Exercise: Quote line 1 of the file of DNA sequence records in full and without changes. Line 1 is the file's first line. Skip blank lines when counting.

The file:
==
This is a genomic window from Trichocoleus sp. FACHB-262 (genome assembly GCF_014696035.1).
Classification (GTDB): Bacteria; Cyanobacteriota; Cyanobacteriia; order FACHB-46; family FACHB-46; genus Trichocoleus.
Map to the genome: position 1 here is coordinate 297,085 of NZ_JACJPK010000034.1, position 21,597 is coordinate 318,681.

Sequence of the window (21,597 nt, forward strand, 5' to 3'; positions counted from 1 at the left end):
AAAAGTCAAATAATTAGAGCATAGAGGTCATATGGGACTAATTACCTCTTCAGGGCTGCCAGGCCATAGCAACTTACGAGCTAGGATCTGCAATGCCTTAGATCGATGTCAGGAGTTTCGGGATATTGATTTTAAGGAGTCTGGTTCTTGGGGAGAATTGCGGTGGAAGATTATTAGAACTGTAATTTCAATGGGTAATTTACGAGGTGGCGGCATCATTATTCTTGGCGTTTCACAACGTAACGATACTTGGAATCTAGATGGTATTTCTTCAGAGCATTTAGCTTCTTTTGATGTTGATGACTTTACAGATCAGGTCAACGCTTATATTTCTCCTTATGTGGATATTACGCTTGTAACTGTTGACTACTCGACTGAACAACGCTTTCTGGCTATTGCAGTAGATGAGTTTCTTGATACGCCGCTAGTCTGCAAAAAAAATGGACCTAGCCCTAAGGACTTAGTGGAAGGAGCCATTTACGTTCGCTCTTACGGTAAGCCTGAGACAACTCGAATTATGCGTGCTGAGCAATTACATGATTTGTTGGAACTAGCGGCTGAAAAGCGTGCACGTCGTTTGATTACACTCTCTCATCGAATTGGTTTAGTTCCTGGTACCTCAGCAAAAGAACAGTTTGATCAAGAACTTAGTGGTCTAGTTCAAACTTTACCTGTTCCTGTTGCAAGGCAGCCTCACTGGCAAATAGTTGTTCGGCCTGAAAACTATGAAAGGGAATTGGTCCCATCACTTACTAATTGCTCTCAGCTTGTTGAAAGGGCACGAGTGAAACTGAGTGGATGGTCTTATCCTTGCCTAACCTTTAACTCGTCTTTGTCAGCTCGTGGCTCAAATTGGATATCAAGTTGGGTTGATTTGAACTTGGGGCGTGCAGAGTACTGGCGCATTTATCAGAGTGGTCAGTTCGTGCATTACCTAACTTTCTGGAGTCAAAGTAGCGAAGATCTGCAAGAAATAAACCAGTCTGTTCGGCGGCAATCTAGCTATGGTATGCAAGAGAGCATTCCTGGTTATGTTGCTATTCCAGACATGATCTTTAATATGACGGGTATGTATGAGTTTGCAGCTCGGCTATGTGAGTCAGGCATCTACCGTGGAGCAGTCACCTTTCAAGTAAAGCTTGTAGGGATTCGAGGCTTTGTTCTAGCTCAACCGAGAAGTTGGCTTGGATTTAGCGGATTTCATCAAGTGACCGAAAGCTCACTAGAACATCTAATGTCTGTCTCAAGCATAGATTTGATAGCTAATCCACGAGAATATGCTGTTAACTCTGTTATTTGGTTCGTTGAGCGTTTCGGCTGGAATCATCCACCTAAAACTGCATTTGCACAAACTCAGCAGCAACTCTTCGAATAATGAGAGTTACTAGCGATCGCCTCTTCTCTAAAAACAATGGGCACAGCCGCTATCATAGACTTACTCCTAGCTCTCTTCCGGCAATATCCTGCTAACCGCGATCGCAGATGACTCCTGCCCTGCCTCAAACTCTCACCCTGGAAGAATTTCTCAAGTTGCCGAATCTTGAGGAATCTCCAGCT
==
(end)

This is a genomic window from Trichocoleus sp. FACHB-262 (genome assembly GCF_014696035.1).